The influence of Germany in European affairs has led to a presumption in favour of the German style of government as a constitutional model for the EU, with a multiplicity of regional governments and bureaucracies taking responsibility for administration in such areas as education, health, 'spatial planning' (that is, land use, transport and the environment) and much of the rest of the spending budget. Justice, monetary policy, defence and foreign policy are left to the federal centre. This model is well suited to the Commission's ambition to transfer power from national parliaments upwards to the supranational bodies of the EU and downwards to 111 regional bodies, many of which are artificial constructs with little, if any, grounding in traditional loyalties. (It has, for example, been remarked that the Commission's regional map nowhere contains the name 'England'.)
European regionalism finds its main institutional outlets in the Committee of the Regions, a consultative quango established by the Maastricht Treaty, and the European Regional Development Fund, set up on a small scale in 1975 but subsequently boosted. There are also various bodies attached to the EU which occupy themselves with regional, municipal or local government agendas oriented either to the solicitation of subsidies or to propaganda. For instance, town twinning is arranged by the Council of European Municipalities and Regions; and the promotion of regionalism and federalism is the mission of the Assembly of European Regions.
Regulations rank with Decisions and the better known Directives as the key legal instruments of the EU. The difference between them is that Directives have force only when passed into law by each member state, whereas Regulations and Decisions have direct effect, that is, they become law throughout the Union as soon as they have been issued. Historically, Regulations have been the means of implementing the Common Agricultural and Common Fisheries Policies. The Commission intends in future to use Regulations more widely instead of Directives, since it can do so with the easily obtained assent of the Council of Ministers (and, within limits, on its own authority), avoiding the delays and closer scrutiny associated with national parliamentary legislation. (For the volume of Community legislation see Directive and for a general description see Community law.)
Of the EU's most populous nations, France, Italy, Spain, Belgium and Portugal are Catholic, as is Poland, which is due to join the Union early in the next century. Greece is Orthodox and The Netherlands is somewhat more Catholic than Protestant. South Germany and Austria are Catholic, but North Germany is Protestant. The UK is predominantly Protestant, though with a significant Catholic minority (as well as a sizeable Muslim minority), and Scandinavia as a bloc is Lutheran Protestant. Europe is thus divided into a Nordic, Germanic, Anglo-Saxon Protestant vein, accounting for approximately one-third of the population, and a Latin and Central European Catholic vein, accounting for approximately twice as many. Some detect a deeper cultural significance in these historical divisions, going beyond theological beliefs to reflect ethical, social and even political attitudes, such as the independent-mindedness of the UK, Norway and Denmark. There is perhaps, for example, less resistance in Southern Europe to the collectivism of the EU, and less tolerance in Northern Europe for wayward attitudes towards compliance. On a minor scale, support for this type of analysis is to be found also in the mutual hostility and incomprehension of Catholic republicans and Protestant loyalists in Northern Ireland. There are, however, too many exceptions for any generalisation along these lines to yield reliable inferences.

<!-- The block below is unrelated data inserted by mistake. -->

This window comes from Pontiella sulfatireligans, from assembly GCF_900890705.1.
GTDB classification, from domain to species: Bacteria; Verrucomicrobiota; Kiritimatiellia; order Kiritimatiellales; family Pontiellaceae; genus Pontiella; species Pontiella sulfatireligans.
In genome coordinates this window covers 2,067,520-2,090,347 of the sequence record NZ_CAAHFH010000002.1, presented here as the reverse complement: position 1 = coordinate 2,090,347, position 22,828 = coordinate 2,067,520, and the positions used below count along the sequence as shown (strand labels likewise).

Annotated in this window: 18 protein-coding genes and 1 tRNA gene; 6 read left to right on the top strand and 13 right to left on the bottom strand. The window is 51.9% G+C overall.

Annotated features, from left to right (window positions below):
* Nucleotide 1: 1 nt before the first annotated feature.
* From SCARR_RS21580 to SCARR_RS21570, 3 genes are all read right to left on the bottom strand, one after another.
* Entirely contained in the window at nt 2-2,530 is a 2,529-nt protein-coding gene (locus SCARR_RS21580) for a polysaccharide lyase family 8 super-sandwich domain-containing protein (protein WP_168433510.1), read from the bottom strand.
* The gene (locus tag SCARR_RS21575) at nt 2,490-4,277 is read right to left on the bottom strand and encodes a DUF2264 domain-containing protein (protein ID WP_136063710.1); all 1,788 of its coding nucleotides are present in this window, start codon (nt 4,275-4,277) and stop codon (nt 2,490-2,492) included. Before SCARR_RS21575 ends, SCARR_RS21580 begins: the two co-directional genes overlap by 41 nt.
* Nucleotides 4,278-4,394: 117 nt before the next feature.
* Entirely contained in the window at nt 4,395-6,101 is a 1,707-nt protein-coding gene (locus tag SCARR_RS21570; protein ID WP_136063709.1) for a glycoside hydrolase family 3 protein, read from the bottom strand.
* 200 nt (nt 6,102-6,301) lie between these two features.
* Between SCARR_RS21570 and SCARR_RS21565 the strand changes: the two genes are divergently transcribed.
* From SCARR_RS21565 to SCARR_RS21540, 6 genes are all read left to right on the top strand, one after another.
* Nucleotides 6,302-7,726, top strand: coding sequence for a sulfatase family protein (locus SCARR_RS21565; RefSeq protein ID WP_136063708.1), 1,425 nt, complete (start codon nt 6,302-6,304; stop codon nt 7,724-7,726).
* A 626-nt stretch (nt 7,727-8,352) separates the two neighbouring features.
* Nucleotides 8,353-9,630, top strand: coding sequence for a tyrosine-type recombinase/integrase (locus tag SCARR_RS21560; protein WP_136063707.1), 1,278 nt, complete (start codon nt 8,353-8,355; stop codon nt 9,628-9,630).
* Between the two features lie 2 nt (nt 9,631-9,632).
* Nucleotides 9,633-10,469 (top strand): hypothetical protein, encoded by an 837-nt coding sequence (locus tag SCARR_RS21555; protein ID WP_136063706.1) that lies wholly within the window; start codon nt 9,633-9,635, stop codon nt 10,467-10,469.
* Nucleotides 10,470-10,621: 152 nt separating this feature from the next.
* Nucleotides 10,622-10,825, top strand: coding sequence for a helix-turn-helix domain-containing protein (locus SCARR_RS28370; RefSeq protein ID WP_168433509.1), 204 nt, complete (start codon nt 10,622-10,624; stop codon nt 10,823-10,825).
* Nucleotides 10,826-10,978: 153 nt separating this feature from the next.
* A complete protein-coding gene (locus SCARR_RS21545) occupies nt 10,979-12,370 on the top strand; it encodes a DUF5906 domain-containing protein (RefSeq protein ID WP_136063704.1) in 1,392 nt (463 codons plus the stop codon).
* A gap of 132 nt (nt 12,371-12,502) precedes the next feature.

Christian Democracy, the largest centre-right political movement in Europe, is a relic of a more religious age, owing its origins - at least in Germany - to the late 19th century Kulturkampf, or struggle between beliefs, when Prussia's Bismarck tried to drive the Catholic Church out of politics. After World War II the descendants of the old Church party found a unifying cause in moderate Christian conservatism, in opposition to the more secular social democracy of the centre left and the atheistic Marxism of the extreme left. In Bavaria the movement remained Catholic and is embodied in the Christian Social Union party; elsewhere in Germany it is represented by the CDU, or Christian Democratic Union. In Italy, until the party's demise in corruption scandals in the early 1990s, Democrazia Cristiana was its personification. The other major affiliated parties in Europe are the Christian Democrats in The Netherlands and the two Christian parties in Belgium.